7. Mary Hart

    July 20, 2014 at 5:03 am

    George, I’m Looking out the window at a floral Solanum, UK solanums include Bella Donna(Deadly nightshade!) potatos etc. Also amused by a post from Lake Fort Thomas, fla. a fiend in UK sent me of a Ranger(6ft. 1in.) standing by 25ft. alligator he’d had to shoot in a guy’s back garden……. Somewhat alarming.

     
    • George Rogers

      July 20, 2014 at 3:11 pm

      Wish I could see the view out your window—I envision UK gardening as extra-pleasing, and no fire ants. Been so long since I’ve seen Bella Donna I went to look it up on Google—and came up with a rock band by that name, of course, before seeing the flower photos. Beautiful (and as you well know, psychotropic with atropine, which my eye doc puts in my eyes periodically).

      Would like to see that megagator—from a safe distance. We read a lot about hormones in the water. Maybe we’ll start spawning monster gators and bass as big as manatees. Actually there have been hormonal effects on FL gators, but not in a fun way.

       
  8. Beth

    July 20, 2014 at 1:45 pm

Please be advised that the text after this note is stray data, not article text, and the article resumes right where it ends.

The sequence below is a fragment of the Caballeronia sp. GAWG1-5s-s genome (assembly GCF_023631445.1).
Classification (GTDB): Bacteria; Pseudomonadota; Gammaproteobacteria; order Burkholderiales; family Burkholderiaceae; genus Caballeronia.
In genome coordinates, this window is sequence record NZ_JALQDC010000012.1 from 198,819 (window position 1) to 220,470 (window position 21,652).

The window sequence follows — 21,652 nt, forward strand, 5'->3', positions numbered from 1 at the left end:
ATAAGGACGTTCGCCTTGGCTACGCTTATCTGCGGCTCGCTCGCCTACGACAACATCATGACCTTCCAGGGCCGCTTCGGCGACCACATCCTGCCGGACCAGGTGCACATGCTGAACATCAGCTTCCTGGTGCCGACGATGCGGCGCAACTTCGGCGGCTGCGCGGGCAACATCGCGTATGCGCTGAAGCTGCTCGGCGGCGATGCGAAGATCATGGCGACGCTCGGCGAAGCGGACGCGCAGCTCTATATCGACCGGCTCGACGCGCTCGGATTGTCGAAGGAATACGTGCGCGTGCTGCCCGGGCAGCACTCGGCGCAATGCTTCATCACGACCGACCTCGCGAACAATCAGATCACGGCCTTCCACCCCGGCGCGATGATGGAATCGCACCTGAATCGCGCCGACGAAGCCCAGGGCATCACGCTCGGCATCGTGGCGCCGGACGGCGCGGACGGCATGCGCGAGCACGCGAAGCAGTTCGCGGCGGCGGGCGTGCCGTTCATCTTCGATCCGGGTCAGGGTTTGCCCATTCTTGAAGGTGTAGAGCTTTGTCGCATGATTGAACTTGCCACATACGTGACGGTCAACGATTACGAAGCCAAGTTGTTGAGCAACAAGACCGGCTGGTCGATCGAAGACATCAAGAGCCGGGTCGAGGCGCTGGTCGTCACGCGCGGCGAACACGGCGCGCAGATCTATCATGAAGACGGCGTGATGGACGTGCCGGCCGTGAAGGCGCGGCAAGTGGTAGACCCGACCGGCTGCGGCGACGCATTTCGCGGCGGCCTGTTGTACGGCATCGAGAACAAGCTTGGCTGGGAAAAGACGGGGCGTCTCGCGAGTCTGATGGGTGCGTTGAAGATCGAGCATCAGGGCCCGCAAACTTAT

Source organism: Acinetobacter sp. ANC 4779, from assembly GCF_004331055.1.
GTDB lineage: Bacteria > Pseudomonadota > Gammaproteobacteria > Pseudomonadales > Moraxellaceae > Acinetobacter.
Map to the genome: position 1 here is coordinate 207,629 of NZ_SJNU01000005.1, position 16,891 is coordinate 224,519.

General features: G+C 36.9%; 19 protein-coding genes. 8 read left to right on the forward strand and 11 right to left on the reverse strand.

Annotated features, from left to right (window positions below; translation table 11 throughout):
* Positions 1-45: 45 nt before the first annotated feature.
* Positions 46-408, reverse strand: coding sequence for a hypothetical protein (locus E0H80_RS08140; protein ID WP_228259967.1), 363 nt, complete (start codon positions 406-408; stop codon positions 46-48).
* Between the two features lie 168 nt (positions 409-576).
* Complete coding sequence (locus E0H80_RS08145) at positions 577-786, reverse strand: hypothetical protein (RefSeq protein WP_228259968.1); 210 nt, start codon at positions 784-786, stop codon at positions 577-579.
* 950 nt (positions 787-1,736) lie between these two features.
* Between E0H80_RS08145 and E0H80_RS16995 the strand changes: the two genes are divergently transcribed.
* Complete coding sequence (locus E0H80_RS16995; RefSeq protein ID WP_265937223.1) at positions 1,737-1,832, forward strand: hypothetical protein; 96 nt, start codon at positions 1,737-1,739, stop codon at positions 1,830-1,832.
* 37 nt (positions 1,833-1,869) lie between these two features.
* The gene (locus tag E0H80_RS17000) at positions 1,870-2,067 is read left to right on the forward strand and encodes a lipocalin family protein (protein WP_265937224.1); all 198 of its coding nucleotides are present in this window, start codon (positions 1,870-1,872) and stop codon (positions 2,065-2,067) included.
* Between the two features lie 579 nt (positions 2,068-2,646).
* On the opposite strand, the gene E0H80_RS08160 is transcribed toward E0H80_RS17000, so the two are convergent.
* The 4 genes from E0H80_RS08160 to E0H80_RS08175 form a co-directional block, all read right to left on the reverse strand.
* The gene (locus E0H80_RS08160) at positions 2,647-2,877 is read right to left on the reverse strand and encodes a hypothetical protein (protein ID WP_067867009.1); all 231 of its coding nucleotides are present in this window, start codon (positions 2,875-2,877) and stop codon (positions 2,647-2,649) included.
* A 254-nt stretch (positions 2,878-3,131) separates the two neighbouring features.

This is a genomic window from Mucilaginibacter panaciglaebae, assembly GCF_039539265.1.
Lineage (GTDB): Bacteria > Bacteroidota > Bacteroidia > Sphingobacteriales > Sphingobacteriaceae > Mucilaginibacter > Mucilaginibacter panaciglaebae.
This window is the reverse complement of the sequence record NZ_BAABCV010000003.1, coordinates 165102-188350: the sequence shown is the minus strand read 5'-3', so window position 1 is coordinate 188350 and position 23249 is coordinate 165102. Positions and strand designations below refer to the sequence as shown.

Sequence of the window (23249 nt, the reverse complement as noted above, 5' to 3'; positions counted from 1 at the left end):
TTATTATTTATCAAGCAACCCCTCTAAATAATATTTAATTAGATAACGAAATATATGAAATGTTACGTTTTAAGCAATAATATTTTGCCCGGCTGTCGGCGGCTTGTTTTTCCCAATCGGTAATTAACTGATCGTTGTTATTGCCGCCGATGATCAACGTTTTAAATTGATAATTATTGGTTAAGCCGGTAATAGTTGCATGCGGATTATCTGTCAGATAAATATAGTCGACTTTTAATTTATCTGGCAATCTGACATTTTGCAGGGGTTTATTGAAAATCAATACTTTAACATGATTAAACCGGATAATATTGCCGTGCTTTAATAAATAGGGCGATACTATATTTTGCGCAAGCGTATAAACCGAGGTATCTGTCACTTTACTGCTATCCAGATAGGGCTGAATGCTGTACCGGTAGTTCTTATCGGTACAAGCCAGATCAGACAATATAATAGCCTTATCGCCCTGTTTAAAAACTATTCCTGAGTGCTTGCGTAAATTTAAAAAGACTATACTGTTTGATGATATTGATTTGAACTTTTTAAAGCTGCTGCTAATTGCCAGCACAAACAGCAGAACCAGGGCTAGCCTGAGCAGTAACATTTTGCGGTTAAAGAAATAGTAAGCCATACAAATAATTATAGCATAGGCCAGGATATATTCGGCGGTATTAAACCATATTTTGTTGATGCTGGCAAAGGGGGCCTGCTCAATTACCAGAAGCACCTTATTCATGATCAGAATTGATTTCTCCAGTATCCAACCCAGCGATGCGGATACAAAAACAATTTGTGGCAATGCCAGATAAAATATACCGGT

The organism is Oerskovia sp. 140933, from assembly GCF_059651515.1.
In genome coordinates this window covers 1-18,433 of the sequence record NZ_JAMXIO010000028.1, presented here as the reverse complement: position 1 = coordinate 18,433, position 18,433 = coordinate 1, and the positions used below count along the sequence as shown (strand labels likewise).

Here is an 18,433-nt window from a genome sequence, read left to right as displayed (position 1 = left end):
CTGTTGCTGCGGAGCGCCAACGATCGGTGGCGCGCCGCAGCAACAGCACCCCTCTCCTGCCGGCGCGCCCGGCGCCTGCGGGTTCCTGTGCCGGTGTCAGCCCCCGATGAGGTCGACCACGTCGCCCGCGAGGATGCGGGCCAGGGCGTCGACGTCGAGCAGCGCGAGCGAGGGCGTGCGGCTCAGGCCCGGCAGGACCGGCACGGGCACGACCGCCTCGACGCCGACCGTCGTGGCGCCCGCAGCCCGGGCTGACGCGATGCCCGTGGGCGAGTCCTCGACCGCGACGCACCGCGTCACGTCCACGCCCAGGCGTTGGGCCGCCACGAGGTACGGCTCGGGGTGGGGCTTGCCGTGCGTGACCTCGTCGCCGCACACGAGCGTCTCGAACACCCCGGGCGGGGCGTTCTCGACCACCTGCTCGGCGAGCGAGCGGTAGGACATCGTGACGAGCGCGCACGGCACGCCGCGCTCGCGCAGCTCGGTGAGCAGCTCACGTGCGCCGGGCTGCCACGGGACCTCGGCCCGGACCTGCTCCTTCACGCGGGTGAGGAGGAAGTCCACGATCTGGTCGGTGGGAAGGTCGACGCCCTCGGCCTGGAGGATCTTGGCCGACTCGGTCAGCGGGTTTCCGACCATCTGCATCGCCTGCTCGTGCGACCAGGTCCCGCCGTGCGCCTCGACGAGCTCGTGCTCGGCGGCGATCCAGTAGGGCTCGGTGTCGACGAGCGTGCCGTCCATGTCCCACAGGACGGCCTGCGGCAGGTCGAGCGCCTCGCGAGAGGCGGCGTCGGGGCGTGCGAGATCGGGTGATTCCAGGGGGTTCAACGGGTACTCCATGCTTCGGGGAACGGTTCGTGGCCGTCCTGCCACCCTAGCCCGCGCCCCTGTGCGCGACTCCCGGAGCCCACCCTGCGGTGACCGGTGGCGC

Cool.

     
    • George Rogers

      July 20, 2014 at 3:04 pm

      Thanks Beth!

       
  9. SmallHouseBigGarden

    July 20, 2014 at 2:17 pm

    I have this exact tree growing in the center of my succulent garden and it looks about the same size as the one you came upon John photographing. People are always telling me to remove it but It feeds so many birds I’ve let it stay. It also looks pretty in the midst of all my aloe and cacti, providing just enough dappled shade at high noon.
    Thanks for all this info..I know so much more about the tree thanks to you!

     
    • George Rogers

      July 20, 2014 at 3:04 pm

      Enjoyed seeing your Gaura…nice garden you must have! The Solanum is beautiful isn’t it. A friend in Orlando at Leu Gardens told me today it has generated 4 inquiries there over the last few days. The plant is an invasive exotic, but like so many weeds, is fascinating nonetheless.

       
  10. bernardino tordillo tel. no. 0935 7401845

    November 2, 2016 at 7:55 am

    Its true that solanu berries san cure cancer and lots of maladies. I accidentally tried it and my realtives and friends. Thanks GOD he created this plant.